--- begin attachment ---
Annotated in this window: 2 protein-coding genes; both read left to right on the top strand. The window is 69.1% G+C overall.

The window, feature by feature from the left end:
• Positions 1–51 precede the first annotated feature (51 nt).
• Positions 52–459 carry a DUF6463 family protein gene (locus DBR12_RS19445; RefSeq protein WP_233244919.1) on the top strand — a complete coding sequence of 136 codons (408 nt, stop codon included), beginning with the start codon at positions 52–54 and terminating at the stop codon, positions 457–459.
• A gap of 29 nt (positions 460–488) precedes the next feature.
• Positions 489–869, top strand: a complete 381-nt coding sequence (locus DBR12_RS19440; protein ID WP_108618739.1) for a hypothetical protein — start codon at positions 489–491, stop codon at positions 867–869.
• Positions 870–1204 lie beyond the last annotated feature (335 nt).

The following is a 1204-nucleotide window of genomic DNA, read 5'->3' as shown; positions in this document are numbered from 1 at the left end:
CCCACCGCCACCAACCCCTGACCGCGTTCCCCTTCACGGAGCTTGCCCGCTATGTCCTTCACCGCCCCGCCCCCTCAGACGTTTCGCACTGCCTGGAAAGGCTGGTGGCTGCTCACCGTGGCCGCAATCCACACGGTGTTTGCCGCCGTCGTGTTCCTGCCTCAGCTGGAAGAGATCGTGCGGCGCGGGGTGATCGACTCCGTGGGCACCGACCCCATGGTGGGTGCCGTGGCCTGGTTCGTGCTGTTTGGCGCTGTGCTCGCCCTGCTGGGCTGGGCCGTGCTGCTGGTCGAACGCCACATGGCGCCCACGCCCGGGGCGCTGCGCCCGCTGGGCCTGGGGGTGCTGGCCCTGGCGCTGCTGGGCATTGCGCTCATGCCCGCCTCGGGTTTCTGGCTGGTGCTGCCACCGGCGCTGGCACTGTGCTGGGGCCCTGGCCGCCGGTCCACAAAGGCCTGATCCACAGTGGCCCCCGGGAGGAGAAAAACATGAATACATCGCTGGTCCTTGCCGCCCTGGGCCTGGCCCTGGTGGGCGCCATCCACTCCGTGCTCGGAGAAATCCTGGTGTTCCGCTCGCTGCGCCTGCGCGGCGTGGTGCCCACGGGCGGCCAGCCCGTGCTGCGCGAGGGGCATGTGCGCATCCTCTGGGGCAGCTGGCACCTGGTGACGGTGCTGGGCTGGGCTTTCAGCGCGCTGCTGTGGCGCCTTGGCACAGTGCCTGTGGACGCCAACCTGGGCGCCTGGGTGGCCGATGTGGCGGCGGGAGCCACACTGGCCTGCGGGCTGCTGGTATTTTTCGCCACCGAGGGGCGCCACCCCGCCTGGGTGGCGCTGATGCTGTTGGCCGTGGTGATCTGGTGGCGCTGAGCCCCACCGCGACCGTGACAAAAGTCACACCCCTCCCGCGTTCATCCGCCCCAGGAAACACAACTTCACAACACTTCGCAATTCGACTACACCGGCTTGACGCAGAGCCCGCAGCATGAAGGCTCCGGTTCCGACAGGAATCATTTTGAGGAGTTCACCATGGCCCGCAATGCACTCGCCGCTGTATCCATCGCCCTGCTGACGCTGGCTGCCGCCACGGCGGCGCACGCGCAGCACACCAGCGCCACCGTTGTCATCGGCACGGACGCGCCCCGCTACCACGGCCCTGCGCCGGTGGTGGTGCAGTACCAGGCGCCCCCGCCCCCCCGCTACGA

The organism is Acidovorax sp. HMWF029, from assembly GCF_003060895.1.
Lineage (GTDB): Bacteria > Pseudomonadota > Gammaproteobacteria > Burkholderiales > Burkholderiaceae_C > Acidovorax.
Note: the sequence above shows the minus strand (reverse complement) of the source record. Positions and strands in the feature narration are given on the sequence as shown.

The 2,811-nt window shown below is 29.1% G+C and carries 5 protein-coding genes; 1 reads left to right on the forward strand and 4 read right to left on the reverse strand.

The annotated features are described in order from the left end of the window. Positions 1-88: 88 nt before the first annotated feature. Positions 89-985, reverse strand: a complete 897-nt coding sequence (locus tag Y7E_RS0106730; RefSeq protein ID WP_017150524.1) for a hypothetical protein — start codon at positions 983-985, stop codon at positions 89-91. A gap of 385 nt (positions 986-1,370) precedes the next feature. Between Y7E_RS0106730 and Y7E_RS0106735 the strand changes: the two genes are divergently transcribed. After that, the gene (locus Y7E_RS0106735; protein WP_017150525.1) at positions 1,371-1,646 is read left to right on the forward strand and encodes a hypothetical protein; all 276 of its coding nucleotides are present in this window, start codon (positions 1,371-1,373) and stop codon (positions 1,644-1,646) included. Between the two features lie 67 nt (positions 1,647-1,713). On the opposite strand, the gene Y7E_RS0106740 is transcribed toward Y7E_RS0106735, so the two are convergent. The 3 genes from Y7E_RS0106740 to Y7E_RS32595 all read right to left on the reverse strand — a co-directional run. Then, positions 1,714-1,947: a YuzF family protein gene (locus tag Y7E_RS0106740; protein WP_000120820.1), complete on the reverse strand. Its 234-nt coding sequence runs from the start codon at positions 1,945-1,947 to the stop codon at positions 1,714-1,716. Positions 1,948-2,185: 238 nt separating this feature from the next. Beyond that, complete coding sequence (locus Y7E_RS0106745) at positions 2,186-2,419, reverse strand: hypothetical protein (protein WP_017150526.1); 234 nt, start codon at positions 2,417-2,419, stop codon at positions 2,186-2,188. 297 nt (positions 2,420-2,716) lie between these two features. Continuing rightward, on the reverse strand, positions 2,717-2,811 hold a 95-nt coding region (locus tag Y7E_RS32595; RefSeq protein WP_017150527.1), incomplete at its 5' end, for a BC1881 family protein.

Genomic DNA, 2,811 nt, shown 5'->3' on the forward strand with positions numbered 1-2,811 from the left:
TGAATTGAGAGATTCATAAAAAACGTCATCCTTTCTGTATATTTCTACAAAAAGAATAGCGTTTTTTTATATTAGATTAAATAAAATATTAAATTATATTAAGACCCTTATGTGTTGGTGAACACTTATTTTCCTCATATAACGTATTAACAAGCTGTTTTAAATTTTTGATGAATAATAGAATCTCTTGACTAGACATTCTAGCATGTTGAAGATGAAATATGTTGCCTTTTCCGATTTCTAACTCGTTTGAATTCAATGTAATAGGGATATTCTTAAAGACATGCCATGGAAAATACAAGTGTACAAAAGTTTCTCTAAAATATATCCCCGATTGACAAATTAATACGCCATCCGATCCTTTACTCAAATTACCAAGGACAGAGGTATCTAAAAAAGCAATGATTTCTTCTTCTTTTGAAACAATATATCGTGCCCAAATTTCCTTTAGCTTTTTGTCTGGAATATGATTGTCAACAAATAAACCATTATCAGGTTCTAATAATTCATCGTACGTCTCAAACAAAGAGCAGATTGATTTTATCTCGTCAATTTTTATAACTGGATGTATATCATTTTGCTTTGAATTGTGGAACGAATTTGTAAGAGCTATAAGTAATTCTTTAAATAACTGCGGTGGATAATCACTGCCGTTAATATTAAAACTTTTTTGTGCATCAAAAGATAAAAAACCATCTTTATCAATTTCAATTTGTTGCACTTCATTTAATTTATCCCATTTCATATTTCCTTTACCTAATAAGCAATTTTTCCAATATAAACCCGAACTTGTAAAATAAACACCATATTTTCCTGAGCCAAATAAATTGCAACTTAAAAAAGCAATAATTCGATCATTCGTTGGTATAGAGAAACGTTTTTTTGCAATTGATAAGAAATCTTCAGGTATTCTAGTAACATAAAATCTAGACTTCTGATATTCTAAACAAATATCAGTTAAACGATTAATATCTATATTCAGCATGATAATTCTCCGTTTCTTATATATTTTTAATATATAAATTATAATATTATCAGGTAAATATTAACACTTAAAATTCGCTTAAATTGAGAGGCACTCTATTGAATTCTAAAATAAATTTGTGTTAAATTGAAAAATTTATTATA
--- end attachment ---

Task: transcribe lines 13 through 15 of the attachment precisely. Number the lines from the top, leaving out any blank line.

The 2,811-nt window shown below is 29.1% G+C and carries 5 protein-coding genes; 1 reads left to right on the forward strand and 4 read right to left on the reverse strand.

The annotated features are described in order from the left end of the window. Positions 1-88: 88 nt before the first annotated feature. Positions 89-985, reverse strand: a complete 897-nt coding sequence (locus tag Y7E_RS0106730; RefSeq protein ID WP_017150524.1) for a hypothetical protein — start codon at positions 983-985, stop codon at positions 89-91. A gap of 385 nt (positions 986-1,370) precedes the next feature. Between Y7E_RS0106730 and Y7E_RS0106735 the strand changes: the two genes are divergently transcribed. After that, the gene (locus Y7E_RS0106735; protein WP_017150525.1) at positions 1,371-1,646 is read left to right on the forward strand and encodes a hypothetical protein; all 276 of its coding nucleotides are present in this window, start codon (positions 1,371-1,373) and stop codon (positions 1,644-1,646) included. Between the two features lie 67 nt (positions 1,647-1,713). On the opposite strand, the gene Y7E_RS0106740 is transcribed toward Y7E_RS0106735, so the two are convergent. The 3 genes from Y7E_RS0106740 to Y7E_RS32595 all read right to left on the reverse strand — a co-directional run. Then, positions 1,714-1,947: a YuzF family protein gene (locus tag Y7E_RS0106740; protein WP_000120820.1), complete on the reverse strand. Its 234-nt coding sequence runs from the start codon at positions 1,945-1,947 to the stop codon at positions 1,714-1,716. Positions 1,948-2,185: 238 nt separating this feature from the next. Beyond that, complete coding sequence (locus Y7E_RS0106745) at positions 2,186-2,419, reverse strand: hypothetical protein (protein WP_017150526.1); 234 nt, start codon at positions 2,417-2,419, stop codon at positions 2,186-2,188. 297 nt (positions 2,420-2,716) lie between these two features. Continuing rightward, on the reverse strand, positions 2,717-2,811 hold a 95-nt coding region (locus tag Y7E_RS32595; RefSeq protein WP_017150527.1), incomplete at its 5' end, for a BC1881 family protein.

Genomic DNA, 2,811 nt, shown 5'->3' on the forward strand with positions numbered 1-2,811 from the left: